The Journey of Conversion

What is a conversion? In the Christian world, especially among evangelicals, the term usually means “becoming Christian” – that is, converting from some other religion (or no religion) to Christianity. We may think of the apostle Paul’s conversion from Pharisaic Judaism to Christianity in the book of Acts (see chapter 9). But most Bible scholars will tell you that Paul never saw that as a change of religion. He probably just thought of it as the next step in his growth toward spiritual maturity – to accept what God was doing when he had formerly rejected it.

In the Catholic Church, I’m considered a “convert,” meaning that I used to be Protestant and now I’m Catholic. But like Paul, I don’t think of that as a change of religion. At most it’s a change of denomination (like switching from Pepsi to Coke, if you’ll forgive the triviality of the analogy), but I’m the same religion I’ve always been: Christian. The interesting thing is that now I’m bi-lingual – I can speak Protestant and Catholic. And since one of my passions is ecumenical dialogue, I often get to act as a translator from one language to the other. And I’ve found that “conversion” is one of those words that is used in both languages, but with different meaning. In the evangelical Protestant tradition, “conversion” is usually understood as a point in time – an event. One makes a decision to be Christian, and from then on, that person is different. In the Catholic tradition (as well as others), “conversion” is more of a process. It begins with baptism, but continues throughout one’s life, and is never fully completed until the afterlife.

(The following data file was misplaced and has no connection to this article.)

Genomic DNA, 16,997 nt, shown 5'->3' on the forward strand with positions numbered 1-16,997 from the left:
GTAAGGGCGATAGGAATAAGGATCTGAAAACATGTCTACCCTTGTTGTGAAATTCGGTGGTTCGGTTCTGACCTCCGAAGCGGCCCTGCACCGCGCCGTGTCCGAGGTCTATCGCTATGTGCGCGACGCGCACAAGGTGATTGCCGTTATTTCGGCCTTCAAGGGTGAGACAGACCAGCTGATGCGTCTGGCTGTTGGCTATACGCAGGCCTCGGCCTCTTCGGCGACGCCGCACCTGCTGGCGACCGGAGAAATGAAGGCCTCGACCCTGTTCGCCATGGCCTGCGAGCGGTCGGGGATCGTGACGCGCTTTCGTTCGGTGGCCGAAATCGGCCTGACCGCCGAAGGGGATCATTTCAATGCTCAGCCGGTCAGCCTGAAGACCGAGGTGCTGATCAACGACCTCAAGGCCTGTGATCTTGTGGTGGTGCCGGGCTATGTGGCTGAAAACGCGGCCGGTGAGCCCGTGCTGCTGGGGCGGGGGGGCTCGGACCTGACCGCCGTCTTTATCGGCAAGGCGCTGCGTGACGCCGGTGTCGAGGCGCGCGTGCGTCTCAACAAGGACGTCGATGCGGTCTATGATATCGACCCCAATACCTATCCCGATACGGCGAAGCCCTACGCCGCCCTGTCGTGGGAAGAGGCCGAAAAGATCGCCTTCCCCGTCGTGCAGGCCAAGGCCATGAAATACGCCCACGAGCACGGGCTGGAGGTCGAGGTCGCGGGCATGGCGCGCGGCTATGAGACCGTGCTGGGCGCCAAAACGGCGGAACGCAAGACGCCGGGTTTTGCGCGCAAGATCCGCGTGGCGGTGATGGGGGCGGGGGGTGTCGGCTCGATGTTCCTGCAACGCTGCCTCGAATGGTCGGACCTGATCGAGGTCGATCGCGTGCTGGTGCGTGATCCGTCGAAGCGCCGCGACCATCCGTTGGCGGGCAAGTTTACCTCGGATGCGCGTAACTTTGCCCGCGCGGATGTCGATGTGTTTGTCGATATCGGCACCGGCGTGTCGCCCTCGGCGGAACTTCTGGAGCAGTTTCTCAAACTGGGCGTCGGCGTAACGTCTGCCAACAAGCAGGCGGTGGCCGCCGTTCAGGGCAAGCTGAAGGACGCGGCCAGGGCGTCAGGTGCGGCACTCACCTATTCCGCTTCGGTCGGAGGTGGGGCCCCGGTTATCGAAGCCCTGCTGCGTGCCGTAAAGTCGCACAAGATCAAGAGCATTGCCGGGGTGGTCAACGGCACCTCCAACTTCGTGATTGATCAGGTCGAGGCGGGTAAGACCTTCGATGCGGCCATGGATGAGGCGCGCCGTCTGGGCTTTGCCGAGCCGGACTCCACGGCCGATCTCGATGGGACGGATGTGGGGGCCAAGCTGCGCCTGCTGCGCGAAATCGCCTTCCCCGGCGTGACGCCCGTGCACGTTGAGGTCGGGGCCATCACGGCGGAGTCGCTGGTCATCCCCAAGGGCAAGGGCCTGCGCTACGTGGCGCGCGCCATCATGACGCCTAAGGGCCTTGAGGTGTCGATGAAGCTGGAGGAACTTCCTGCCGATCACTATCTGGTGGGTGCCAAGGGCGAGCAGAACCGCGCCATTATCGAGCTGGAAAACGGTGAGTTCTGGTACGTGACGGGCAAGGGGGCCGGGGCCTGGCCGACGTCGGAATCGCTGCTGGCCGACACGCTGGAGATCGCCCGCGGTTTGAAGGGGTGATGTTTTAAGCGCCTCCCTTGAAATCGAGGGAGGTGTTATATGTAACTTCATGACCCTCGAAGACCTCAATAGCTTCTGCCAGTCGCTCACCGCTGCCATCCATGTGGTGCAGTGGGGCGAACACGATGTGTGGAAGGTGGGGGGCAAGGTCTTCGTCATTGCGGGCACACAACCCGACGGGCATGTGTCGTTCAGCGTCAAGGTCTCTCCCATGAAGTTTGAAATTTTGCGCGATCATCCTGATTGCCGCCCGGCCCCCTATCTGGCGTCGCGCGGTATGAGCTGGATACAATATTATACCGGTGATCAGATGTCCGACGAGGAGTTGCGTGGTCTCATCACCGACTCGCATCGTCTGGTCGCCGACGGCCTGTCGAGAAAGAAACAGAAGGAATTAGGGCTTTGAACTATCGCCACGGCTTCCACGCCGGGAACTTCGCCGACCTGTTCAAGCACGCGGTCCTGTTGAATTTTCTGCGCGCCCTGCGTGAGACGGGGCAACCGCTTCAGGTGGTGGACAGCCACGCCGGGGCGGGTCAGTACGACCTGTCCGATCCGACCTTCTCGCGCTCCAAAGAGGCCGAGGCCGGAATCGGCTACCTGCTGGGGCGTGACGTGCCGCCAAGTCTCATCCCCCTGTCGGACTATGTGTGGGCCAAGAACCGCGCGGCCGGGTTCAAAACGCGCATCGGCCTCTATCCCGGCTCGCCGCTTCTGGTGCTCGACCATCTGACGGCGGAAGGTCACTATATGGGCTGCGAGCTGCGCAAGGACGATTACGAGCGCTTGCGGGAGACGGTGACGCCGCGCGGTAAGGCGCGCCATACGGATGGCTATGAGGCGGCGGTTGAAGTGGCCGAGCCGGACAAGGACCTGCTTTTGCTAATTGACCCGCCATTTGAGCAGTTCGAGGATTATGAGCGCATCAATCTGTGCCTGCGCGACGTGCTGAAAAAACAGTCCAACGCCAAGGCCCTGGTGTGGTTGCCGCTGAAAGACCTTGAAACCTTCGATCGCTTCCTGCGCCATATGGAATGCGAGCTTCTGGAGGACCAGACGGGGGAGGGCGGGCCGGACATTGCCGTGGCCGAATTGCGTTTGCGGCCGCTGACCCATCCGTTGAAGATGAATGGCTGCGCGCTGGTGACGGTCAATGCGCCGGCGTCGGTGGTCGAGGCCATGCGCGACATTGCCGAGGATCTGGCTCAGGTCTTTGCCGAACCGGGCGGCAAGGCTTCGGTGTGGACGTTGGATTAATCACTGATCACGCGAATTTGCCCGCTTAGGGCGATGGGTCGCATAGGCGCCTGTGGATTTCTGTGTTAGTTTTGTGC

When Jesus said that we all have to be “born again” (Gospel of John, chapter 3), he meant it in the sense of turning over a new leaf (in the other gospels, it’s called “repenting” – turning back to God). But Jesus knew that a one-time decision was not the end of the journey. Later in the gospel he tells his followers that they also have to remain in him (John 15:5-6). It’s not enough to start the journey, we have to stay on the journey.

I’ve been listening to Bryan Flynn’s latest CD called Born Again. I think he gets it – conversion is not just a point in time, it’s a process – a journey we are all on. I encourage you to check out Bryan’s CD. I think you will find it encouraging for your journey.

So is conversion a change in a person’s identity? Yes and no. On the deepest level, at your core, your identity is that you are a child of God made in the image of God. That will never change, and no one can take that away from you. (See my book Spiritual Blueprint for more on understanding your identity and what it means to be made in the image of God). If a person goes from non-Christian to Christian, then yes – that’s a change in identity – because this person was not a follower of Jesus Christ and now he/she is a follower of Jesus Christ. Baptism is a sacrament, in part because it produces a change in a person. After baptism, the person is on a new journey. Other than that, though, I think it’s all simply stepping stones on the journey toward union with God. And staying on the journey – remaining in Christ – has a lot to do with regular participation in the Eucharist.